Reflecting on results
If your job is focused on "results" what does that even mean?
Hello, January. That time of year when individuals and businesses reflect on their year-end results. Whether personal or professional, it’s common practice to look back on the wins and losses, what could have been better, and what we want to change.
A few days ago on Twitter, some CEO was complaining about “productivity loss” due to remote work: the employees were not putting in enough hours, according to him. I refrained from picking a fight on Twitter, but I had questions. Were the deadlines clear? How were managers checking in with employees? The BBC summed up productivity paranoia well: it’s easier to track time than ideas.
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“Hours don’t matter; only results matter” has been drilled into my brain for more than a decade. I worked in a results-only work environment (ROWE) beginning in 2010. The concept is simple: If you get your work done, your time is your own. No specific working hours are observed. And if the deadline is reasonable, you put in the hours to get it done.
I’ve found myself repeating the phrase “only results matter” many times over the past few years with the steep rise in remote work and the corresponding discourse on the topic on The Interwebs. Yet, now removed from work environments that were toxic, chaotic, and psychologically unsafe, I realize some inherent problems with the concept.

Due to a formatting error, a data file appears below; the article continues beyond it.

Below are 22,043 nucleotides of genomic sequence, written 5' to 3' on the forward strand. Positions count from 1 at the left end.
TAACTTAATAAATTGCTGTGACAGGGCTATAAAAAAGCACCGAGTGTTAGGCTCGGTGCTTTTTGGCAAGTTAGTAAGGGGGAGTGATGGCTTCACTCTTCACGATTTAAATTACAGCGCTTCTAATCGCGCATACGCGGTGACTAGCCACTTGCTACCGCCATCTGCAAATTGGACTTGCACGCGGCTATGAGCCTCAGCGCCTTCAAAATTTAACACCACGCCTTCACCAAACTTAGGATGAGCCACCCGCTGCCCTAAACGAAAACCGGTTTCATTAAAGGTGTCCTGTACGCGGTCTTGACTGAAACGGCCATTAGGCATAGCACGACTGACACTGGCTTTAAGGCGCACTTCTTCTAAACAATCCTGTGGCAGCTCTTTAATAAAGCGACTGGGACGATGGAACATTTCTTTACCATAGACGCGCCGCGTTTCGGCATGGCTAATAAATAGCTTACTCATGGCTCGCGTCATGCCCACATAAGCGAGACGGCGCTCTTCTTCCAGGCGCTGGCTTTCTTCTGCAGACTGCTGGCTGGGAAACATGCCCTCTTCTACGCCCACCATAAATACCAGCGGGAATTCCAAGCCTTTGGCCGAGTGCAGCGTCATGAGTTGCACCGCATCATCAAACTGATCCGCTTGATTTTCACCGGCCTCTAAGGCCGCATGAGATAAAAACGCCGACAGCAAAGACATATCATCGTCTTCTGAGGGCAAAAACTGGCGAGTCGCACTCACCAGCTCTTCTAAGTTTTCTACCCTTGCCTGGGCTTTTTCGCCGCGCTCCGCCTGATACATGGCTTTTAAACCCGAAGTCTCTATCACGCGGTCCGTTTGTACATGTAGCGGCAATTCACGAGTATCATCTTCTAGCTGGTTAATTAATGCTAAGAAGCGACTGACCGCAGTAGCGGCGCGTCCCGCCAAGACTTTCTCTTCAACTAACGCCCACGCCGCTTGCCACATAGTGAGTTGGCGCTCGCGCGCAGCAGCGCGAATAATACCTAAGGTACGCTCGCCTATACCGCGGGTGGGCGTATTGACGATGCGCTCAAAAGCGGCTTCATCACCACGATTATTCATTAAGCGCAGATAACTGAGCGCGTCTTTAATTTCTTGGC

While I still believe that remote work can be an equalizer in a way that the office can’t be, there are ways to structure a remote environment that are inherently unfair and protect people in power.
How the day is spent vs. real emergencies
One of the pillars of ROWE is that you don’t need to explain why you’re not working. Do you blow off meetings? No. If you run to the grocery store in the afternoon, do you need to tell your manager? Also no.
At first, it was truly a hard habit to break; the need to incessantly share if anyone stepped away from their computers for a nanosecond. I had been working remotely for years prior but always in a synchronous manner. Suddenly I had the freedom to do… anything.
I remember the first time I went to a movie in the middle of the afternoon. I was so anxious that I would miss something important that I stepped out halfway through the movie to check my email. But the world had kept spinning during the two hours I was gone. Eventually, I embraced my flexibility.
But another tenet of ROWE is that the reason you are not working doesn’t matter. All reasons are equally valid. You could be watching a movie or caring for a sick child. Not only that, but no one was supposed to share the reason. You were simply “unavailable” (short period of time) or “off the grid” (longer than a day).
On the surface this made sense. No one could pass judgment on your availability. But in reality, it was problematic in a company of 20 people — especially since everyone sourced their own coverage for work that needed to get done.
About six months after ROWE was implemented, my grandma died. I was going to be gone for several days, traveling out of state for her funeral. I needed to ask my team for help with clients while I was gone. But, in the strictest terms, I couldn’t say why I was gone. If someone had wanted to take half a day off to go skydiving, that reason was equal to mine, and my “backup” could have said, “Sorry, I’m also unavailable at that time.”
I broke the ROWE rules. I said, “My grandma died. I need help for the next few days.” Because sometimes life obligations do fall into a hierarchy.
The joys and perils of unlimited PTO
A feature of ROWE is unlimited PTO, something that many companies have adopted (including one of my subsequent employers).